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12-14-2012, 02:00 AM #1
Amazon Wins the European Union e-book Pricing Battle with Apple
A European Union antitrust probe that was looking into Apple and major publishers has officially ended after regulators accepted a deal from those being investigated. Apple and four major publishers have ended up agreeing to ease pricing restrictions on retailers such as online e-book seller Amazon for two years.
Out of everyone involved, Amazon is the biggest winner as it will be able to set prices for e-books as it sees fit. Previously, publishers decided to join with Apple and utilize the “agency model,” which allowed the publishers to set their own prices on the iBookstore while Apple took a 30% cut of sales. Publishers then chose to block Amazon and other retailers from selling e-books unless they also choose to adopt the agency model, rather than being able to set their own prices. Here, the publishers felt Amazon’s low-margin business model was forcing them to lower e-book prices, but regulators in the EU felt the moves violated European antitrust laws.
It was previously reported that the EU was expected to accept the e-book settlement proposed by Apple and the publishers. The deal allows Apple and others to avoid fines that could have reached as high as 10% of the global sales, which in Apple’s case would have been $15.6 billion for its 2012 fiscal year. Apple was joined by Simon & Schuster, HarperCollins, Hachette, and Macmillan in the settlement with the European Commission. Penguin was the one publishing house that was not included in the agreement and as of right now it remains under investigations but has offered its own concessions.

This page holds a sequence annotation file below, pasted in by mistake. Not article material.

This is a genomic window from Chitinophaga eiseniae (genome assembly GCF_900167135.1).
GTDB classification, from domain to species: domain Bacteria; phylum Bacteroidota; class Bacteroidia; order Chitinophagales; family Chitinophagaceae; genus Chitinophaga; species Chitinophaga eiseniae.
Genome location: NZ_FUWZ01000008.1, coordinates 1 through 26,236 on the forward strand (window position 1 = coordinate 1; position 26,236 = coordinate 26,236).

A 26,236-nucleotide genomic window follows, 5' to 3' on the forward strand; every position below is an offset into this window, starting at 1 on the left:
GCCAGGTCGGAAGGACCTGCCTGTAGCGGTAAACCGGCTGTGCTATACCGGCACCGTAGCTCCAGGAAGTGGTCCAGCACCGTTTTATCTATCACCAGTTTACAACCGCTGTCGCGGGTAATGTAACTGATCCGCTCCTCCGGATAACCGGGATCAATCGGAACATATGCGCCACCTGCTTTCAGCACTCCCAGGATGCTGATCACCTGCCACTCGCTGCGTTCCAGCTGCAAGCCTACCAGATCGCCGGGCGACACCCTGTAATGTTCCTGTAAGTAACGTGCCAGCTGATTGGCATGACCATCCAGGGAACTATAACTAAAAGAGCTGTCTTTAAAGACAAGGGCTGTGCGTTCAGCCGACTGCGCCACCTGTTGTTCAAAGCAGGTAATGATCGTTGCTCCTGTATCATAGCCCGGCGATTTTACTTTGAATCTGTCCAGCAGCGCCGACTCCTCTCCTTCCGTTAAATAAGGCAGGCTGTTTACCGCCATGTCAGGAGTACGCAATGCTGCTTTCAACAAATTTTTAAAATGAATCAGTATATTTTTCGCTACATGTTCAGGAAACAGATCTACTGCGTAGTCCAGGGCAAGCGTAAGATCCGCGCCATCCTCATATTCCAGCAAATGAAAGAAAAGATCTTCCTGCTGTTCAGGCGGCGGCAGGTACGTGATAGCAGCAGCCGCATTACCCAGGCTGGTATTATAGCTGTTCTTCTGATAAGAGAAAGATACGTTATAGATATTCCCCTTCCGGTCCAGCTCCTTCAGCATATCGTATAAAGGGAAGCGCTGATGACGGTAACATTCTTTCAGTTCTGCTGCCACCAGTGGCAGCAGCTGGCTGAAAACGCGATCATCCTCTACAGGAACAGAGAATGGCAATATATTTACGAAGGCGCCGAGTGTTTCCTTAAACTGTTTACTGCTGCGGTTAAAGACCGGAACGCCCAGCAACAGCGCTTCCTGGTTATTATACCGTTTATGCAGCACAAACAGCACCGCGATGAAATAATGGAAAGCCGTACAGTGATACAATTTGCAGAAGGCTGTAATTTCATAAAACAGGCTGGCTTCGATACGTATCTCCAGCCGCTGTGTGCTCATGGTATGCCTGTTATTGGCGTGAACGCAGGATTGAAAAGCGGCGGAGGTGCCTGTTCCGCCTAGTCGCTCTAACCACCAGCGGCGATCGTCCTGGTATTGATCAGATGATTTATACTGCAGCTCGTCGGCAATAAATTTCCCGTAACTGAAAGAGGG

The settlement is similar to the counterpart price-fixing case in the U.S. leveled by the Department of Justice in which HarperCollins, Simon & Schuster and Hachette recently settled for $69 million. As far as Apple, Penguin group, and Macmillan, they each are continuing the fight to allegations with the companies asking for a court trial to decide the matter.
12-17-2012, 09:18 AM #2
These articles miss one important fact:
It wasn't the publishers that blocked Amazon and others that didn't follow this model, it was Apple that told the publishers they couldn't let anyone sell for a lower price than on the iBookstore.
This is what is price fixing and is not legal, at least in the U.S.